The April 15th deadline for filing taxes has just passed. Many of you got your taxes submitted on time and some of you probably filed extensions giving you until October 15th to file your return. A lot of you had someone else prepare your tax returns for you. Because we all hate paying taxes, there is often the temptation to use a preparer that promises higher refunds, sometimes suggesting deductions that may not be legitimate. Making the choice to use a dishonest tax preparer can put you and your business at risk.
- A federal jury in Cincinnati convicted Walter L. Daulton, a 62-year old self-described truck tax expert, on charges of assisting in the preparation of fraudulent income tax returns. On many of his clients' returns, he reported numerous fictitious expenses that his clients had neither paid nor incurred.
- The Government Accountability Office (GAO) did a study of 19 chain commercial tax return preparation firms and found only two of the 19 tax return preparers had the correct tax liability and refund amounts on the returns they prepared. All 19 tax return preparers made a mistake on the prepared returns.
- The Treasury Inspector General for Tax Administration (TIGTA) secretly shopped 28 un-enrolled tax preparers in large metropolitan areas. Seventeen of the tax return preparers did not show the correct amount of tax owed or refund due on the returns they prepared. No tax return preparer correctly calculated the expenses relating to self-employment income.
- It was discovered during confirmation hearings that the future Treasure Secretary and head of the IRS, Tim Geithner, failed to pay taxes on income in 2001, 2002, 2003 and 2004. Mr. Geithner blamed the error on the tax software he used to prepare his return.
- A Pennsylvania tax preparer was sentenced to seven years in prison and ordered to pay $216,000 in restitution for filing false tax returns. Numerous clients were audited and forced to pay interest, penalties, and additional tax. [The preparer] had kept a portion of their returns, sometimes receiving $2,500 for preparation.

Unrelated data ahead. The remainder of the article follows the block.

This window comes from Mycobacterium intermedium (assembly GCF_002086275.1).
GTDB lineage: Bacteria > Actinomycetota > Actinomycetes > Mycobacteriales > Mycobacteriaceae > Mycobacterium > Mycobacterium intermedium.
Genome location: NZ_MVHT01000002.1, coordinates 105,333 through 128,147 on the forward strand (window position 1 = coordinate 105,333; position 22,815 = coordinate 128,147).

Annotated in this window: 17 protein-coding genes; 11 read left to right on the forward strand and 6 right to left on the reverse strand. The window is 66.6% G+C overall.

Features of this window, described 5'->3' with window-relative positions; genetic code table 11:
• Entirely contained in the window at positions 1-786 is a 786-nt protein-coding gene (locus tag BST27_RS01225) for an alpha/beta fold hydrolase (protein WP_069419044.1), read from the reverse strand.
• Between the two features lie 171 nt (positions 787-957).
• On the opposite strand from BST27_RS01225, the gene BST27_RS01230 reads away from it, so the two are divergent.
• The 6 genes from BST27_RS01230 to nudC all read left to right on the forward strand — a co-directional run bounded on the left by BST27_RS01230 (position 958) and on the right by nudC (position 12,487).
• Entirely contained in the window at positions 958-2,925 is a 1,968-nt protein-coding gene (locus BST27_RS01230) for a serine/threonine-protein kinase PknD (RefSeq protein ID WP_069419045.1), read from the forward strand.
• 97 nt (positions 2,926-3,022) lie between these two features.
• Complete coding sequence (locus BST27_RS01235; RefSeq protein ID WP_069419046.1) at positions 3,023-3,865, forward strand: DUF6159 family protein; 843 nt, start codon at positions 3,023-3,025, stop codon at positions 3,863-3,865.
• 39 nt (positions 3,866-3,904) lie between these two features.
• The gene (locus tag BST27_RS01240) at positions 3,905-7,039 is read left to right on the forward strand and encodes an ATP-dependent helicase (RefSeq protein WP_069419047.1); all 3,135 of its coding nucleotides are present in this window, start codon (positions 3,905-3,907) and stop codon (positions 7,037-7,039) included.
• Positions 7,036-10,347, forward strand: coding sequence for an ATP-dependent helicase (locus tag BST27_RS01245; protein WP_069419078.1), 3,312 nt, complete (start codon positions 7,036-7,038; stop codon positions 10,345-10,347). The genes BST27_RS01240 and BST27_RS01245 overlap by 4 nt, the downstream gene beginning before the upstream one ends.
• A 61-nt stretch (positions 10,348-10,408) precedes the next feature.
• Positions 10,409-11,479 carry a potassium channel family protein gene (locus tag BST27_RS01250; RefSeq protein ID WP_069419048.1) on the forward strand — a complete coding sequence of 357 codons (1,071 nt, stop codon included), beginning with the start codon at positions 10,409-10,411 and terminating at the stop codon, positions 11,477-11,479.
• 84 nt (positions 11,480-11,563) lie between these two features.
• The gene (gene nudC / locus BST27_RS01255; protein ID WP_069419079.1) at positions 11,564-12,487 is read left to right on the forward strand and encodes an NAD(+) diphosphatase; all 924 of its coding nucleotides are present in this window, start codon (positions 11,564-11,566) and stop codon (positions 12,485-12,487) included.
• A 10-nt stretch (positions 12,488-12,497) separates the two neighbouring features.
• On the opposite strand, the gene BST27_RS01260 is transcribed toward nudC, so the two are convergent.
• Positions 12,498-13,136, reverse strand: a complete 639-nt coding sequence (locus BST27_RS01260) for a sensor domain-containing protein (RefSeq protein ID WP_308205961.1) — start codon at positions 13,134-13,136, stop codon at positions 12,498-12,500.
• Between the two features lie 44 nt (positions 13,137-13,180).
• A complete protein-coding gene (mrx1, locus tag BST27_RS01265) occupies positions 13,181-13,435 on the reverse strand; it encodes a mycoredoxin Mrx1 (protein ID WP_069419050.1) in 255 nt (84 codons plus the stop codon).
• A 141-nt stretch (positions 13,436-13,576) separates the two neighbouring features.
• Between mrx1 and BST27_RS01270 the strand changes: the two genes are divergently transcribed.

- A Social Security Administration employee who moonlighted as a tax preparer for Jackson Hewitt was indicted Wednesday in Little Rock for preparing false returns, fraudulently using Social Security numbers and identity theft.
Each of the above items is an excerpt from a real news story, a few of the many stories that are reported across the country every day as the IRS steps up its efforts to ensure paid tax return preparers are assisting clients appropriately. But, as the above articles point out, the responsibility does not rest solely with the tax preparer.
If you use a dishonest or untrained preparer and submit false or fraudulent returns, you could be hit with additional taxes, interest, penalties and possibly even face criminal prosecution.
The IRS estimates that 900,000 to 1.2 million people prepare tax returns for a fee. Yet these financial advisers have no requirements for certification, and many have never been tested. Due to the thousands of cases of tax fraud and abuse like those mentioned above, the IRS has finally decided to take action.
Beginning in 2011 for the 2010 filing season, the IRS will begin to regulate all untrained preparers that do not hold a professional designation. Untrained preparers will be required to complete the following:
- Register with the IRS
- Pass a Competency Exam
- Complete Continuing Education on an ongoing basis
- Comply with IRS Ethical Standards
If fraud or error is detected, all returns prepared by that tax preparer can be subject to audit. If this turns out to be your preparer, the best you can hope to experience is the hassle of an audit. The worst could be interest, penalties and additional taxes owed because your return was prepared incorrectly. And if you knowingly submitted a fraudulent return, then you could also face criminal prosecution.
The IRS offers these tips to keep in mind when picking your tax return preparer:
- Be wary of tax preparers who claim they can obtain larger refunds than others.
- Avoid tax preparers who base their fees on a percentage of the refund.
- Use a reputable tax professional who signs the tax return and provides you a copy.
- Be sure the individual or firm will be around after the return has been filed to answer questions
- Question any tax preparer that encourages you to take deductions that are not supported by documentation.
- Find out if the preparer is affiliated with a professional organization that holds them to a code of ethics.
Remember, you are legally responsible for what is on your tax return, even if those returns are prepared by someone else. Don't wait until 2011 to find out if your tax preparer is acting in your best interests.